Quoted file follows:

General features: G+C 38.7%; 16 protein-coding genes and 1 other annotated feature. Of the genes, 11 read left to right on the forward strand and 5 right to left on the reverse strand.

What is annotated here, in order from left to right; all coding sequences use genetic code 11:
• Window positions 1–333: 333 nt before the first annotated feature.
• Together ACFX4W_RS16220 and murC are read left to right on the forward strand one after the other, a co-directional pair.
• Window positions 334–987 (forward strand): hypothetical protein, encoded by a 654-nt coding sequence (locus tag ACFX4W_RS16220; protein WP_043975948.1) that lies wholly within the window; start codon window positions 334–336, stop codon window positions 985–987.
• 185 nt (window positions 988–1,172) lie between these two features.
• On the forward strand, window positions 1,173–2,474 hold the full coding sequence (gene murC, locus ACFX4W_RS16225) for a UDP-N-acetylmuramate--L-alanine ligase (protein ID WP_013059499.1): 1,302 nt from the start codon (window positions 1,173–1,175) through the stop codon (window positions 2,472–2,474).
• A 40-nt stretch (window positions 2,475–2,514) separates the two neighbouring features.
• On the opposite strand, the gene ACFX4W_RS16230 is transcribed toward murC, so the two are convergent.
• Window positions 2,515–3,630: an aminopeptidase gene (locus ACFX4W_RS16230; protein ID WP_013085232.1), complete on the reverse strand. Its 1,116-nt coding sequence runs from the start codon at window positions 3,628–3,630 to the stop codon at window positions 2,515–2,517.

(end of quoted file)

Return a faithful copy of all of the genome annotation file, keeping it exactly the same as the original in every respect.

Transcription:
General features: G+C 38.7%; 16 protein-coding genes and 1 other annotated feature. Of the genes, 11 read left to right on the forward strand and 5 right to left on the reverse strand.

What is annotated here, in order from left to right; all coding sequences use genetic code 11:
• Window positions 1–333: 333 nt before the first annotated feature.
• Together ACFX4W_RS16220 and murC are read left to right on the forward strand one after the other, a co-directional pair.
• Window positions 334–987 (forward strand): hypothetical protein, encoded by a 654-nt coding sequence (locus tag ACFX4W_RS16220; protein WP_043975948.1) that lies wholly within the window; start codon window positions 334–336, stop codon window positions 985–987.
• 185 nt (window positions 988–1,172) lie between these two features.
• On the forward strand, window positions 1,173–2,474 hold the full coding sequence (gene murC, locus ACFX4W_RS16225) for a UDP-N-acetylmuramate--L-alanine ligase (protein ID WP_013059499.1): 1,302 nt from the start codon (window positions 1,173–1,175) through the stop codon (window positions 2,472–2,474).
• A 40-nt stretch (window positions 2,475–2,514) separates the two neighbouring features.
• On the opposite strand, the gene ACFX4W_RS16230 is transcribed toward murC, so the two are convergent.
• Window positions 2,515–3,630: an aminopeptidase gene (locus ACFX4W_RS16230; protein ID WP_013085232.1), complete on the reverse strand. Its 1,116-nt coding sequence runs from the start codon at window positions 3,628–3,630 to the stop codon at window positions 2,515–2,517.